Deron Williams Injury: Brooklyn Nets' Star Point Guard May Survive Season

Adam WaksmanCorrespondent IIIOctober 28, 2012

NEW YORK, NY - OCTOBER 19:  Deron Williams #8 of the Brooklyn Nets carries the ball against the Philadelphia 76ers during a preseason game at the Barclays Center on October 19, 2012 in the Brooklyn borough of New York City. The 76ers defeated the Nets 106-76. NOTE TO USER: User expressly acknowledges and agrees that, by downloading and/or using this photograph, user is consenting to the terms and conditions of the Getty Images License Agreement.  (Photo by Bruce Bennett/Getty Images)
Bruce Bennett/Getty Images

This is the year the new-look Brooklyn Nets are supposed to finally become contenders in the East. If that is to happen, point guard Deron Williams will need to be healthy and on top of his game.

Stefan Bondy of the New York Daily News reports that Williams has hopes of playing for the full season despite his ankle injury.

After dealing with tendinitis in his ankle all summer, Williams recently missed two practices. He is expected to return to practice today.

Recently, Williams admitted that the tendinitis is a big problem and that it has been exacerbated by his Olympic efforts. He commented:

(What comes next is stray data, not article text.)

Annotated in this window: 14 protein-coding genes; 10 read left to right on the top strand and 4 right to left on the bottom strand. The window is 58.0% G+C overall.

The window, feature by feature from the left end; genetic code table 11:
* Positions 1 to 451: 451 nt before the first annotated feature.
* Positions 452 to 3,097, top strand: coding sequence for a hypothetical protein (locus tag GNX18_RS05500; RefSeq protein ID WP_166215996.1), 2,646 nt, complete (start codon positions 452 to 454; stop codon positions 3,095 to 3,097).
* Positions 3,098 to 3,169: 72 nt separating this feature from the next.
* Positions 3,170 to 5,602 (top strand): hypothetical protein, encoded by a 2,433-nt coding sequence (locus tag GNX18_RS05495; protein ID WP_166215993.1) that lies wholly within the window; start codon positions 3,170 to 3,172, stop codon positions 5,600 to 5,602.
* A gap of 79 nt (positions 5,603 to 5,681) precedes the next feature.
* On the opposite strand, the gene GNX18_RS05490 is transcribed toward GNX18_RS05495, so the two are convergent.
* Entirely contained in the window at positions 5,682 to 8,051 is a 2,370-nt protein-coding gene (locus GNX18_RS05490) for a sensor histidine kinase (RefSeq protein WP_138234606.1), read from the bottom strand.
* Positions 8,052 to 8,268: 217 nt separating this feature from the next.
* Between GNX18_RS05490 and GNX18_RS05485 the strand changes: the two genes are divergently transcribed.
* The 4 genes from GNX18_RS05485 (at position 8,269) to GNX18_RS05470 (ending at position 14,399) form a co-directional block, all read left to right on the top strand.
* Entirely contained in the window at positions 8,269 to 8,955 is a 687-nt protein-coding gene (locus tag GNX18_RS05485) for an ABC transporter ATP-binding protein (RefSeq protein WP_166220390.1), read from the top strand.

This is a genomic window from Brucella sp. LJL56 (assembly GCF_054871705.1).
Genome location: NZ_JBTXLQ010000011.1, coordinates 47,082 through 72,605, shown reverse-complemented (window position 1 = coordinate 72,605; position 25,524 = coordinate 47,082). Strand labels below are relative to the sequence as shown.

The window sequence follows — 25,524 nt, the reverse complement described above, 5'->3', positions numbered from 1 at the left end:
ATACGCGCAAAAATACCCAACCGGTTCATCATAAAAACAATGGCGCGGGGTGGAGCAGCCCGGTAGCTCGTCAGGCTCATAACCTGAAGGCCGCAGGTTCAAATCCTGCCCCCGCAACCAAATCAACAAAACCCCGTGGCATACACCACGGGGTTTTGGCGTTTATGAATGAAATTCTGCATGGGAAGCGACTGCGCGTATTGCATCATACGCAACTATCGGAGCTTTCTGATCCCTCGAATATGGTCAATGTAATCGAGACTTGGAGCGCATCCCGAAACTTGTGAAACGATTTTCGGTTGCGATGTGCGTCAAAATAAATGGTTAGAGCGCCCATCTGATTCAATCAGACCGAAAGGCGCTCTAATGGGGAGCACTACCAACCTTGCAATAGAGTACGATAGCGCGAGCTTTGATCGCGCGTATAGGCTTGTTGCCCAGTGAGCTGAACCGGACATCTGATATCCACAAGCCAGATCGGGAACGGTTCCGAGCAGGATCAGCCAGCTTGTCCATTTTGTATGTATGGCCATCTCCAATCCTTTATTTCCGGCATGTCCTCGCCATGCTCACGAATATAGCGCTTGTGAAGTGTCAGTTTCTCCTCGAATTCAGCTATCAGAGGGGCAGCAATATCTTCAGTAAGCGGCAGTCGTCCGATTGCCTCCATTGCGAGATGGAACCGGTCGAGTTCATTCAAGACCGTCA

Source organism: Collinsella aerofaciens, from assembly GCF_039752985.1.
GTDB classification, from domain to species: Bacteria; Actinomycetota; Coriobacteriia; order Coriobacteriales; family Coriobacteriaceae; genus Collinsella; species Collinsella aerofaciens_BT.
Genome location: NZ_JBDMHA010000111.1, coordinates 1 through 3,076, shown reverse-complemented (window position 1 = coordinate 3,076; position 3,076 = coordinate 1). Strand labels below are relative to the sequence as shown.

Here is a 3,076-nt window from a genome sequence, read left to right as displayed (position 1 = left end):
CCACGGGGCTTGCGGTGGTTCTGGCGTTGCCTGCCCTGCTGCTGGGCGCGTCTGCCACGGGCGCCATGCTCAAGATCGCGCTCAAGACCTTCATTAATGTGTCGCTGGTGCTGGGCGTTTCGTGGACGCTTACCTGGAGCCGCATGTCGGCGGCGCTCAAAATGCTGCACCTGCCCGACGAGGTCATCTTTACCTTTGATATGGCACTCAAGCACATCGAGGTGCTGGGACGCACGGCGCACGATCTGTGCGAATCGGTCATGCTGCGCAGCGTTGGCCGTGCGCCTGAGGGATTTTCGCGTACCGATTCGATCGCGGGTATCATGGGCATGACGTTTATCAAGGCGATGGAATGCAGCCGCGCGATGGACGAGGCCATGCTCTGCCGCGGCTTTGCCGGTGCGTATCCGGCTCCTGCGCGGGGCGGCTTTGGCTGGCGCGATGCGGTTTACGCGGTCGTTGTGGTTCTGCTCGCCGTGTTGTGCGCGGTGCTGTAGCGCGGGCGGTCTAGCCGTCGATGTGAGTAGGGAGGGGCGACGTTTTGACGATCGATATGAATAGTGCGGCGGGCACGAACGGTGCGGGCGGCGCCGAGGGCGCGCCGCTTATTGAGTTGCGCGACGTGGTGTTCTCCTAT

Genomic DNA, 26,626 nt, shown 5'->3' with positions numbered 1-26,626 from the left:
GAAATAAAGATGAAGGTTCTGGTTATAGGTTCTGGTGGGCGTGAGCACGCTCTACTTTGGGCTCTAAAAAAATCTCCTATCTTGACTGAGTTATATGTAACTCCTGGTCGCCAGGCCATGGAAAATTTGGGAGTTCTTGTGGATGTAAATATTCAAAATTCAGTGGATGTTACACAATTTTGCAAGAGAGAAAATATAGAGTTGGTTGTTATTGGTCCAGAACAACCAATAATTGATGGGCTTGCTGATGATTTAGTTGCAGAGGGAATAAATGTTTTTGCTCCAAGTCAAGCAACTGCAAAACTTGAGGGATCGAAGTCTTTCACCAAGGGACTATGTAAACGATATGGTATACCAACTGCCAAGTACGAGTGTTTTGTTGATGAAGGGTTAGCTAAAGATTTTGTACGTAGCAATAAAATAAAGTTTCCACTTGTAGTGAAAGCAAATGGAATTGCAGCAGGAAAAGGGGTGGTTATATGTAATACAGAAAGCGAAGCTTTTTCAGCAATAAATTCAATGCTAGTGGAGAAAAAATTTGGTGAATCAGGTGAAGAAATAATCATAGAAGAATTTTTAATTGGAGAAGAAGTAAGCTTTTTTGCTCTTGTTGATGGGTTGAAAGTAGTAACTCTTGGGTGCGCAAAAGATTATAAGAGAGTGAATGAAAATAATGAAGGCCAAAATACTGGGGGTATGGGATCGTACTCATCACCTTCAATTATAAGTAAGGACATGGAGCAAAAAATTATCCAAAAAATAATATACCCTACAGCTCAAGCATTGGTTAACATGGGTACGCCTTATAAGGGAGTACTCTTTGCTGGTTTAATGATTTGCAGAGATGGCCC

Just walking down the street it would ache. There were a lot of missed layups because I just didn’t have that explosion...It was hurting really bad in the Olympics, swelled up in the Olympics. So, I had to get on some anti-inflammatory (pills) and we’ve been just trying to strengthen it and get it loose. But it just seems like throughout the course of a game, it never gets loose.

This impact on the Nets is another example of why some NBA owners are not pleased with their players playing at the Olympics, but as it stands, there is nothing they can do about it.

For now, Nets fans can be optimistic that Williams will be able to play through the pain and be himself. He has received a cortisone injection in his ankle that has reduced the inflammation temporarily.

Williams will most likely need surgery; the question is, When? He and the Nets organization hope that the surgery can wait until after the 2012-13 season.

Given the playoff-caliber competition in the NBA Atlantic Division this season—the Knicks, the 76ers and the Celtics—the Nets would be loath to have to sit Williams for even a few games. A few games here and there could easily be the difference between a No. 2 seed and a No. 7 seed in the East.

You can bet that Williams understands all of this. NBA players have dealt with worse before, and he appears ready for the season.


Adam Waksman is a featured columnist for the Bleacher Report New York Jets community. Be sure to follow Adam on Twitter to receive updates right away.